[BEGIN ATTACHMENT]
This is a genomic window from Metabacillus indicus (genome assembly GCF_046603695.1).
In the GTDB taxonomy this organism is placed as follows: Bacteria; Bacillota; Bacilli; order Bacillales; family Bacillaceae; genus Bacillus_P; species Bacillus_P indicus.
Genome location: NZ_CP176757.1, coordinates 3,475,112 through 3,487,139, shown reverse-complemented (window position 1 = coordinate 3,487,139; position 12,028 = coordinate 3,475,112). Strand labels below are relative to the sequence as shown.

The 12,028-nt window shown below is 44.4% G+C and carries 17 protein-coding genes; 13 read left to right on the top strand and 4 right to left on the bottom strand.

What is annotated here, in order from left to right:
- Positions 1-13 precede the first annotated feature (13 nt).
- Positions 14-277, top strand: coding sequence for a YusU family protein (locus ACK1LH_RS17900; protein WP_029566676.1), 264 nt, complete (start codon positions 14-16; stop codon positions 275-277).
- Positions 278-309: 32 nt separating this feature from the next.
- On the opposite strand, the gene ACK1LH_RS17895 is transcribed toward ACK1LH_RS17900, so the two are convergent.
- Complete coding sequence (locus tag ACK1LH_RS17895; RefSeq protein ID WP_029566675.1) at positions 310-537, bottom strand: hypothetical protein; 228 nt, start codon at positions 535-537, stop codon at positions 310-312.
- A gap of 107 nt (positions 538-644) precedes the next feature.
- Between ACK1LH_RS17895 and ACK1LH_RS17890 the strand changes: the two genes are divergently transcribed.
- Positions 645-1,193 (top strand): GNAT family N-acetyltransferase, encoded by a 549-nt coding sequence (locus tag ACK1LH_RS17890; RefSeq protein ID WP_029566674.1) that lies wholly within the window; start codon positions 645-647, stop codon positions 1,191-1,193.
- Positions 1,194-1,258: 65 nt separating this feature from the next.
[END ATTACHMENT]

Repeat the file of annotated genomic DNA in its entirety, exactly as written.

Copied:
This is a genomic window from Metabacillus indicus (genome assembly GCF_046603695.1).
In the GTDB taxonomy this organism is placed as follows: Bacteria; Bacillota; Bacilli; order Bacillales; family Bacillaceae; genus Bacillus_P; species Bacillus_P indicus.
Genome location: NZ_CP176757.1, coordinates 3,475,112 through 3,487,139, shown reverse-complemented (window position 1 = coordinate 3,487,139; position 12,028 = coordinate 3,475,112). Strand labels below are relative to the sequence as shown.

The 12,028-nt window shown below is 44.4% G+C and carries 17 protein-coding genes; 13 read left to right on the top strand and 4 right to left on the bottom strand.

What is annotated here, in order from left to right:
- Positions 1-13 precede the first annotated feature (13 nt).
- Positions 14-277, top strand: coding sequence for a YusU family protein (locus ACK1LH_RS17900; protein WP_029566676.1), 264 nt, complete (start codon positions 14-16; stop codon positions 275-277).
- Positions 278-309: 32 nt separating this feature from the next.
- On the opposite strand, the gene ACK1LH_RS17895 is transcribed toward ACK1LH_RS17900, so the two are convergent.
- Complete coding sequence (locus tag ACK1LH_RS17895; RefSeq protein ID WP_029566675.1) at positions 310-537, bottom strand: hypothetical protein; 228 nt, start codon at positions 535-537, stop codon at positions 310-312.
- A gap of 107 nt (positions 538-644) precedes the next feature.
- Between ACK1LH_RS17895 and ACK1LH_RS17890 the strand changes: the two genes are divergently transcribed.
- Positions 645-1,193 (top strand): GNAT family N-acetyltransferase, encoded by a 549-nt coding sequence (locus tag ACK1LH_RS17890; RefSeq protein ID WP_029566674.1) that lies wholly within the window; start codon positions 645-647, stop codon positions 1,191-1,193.
- Positions 1,194-1,258: 65 nt separating this feature from the next.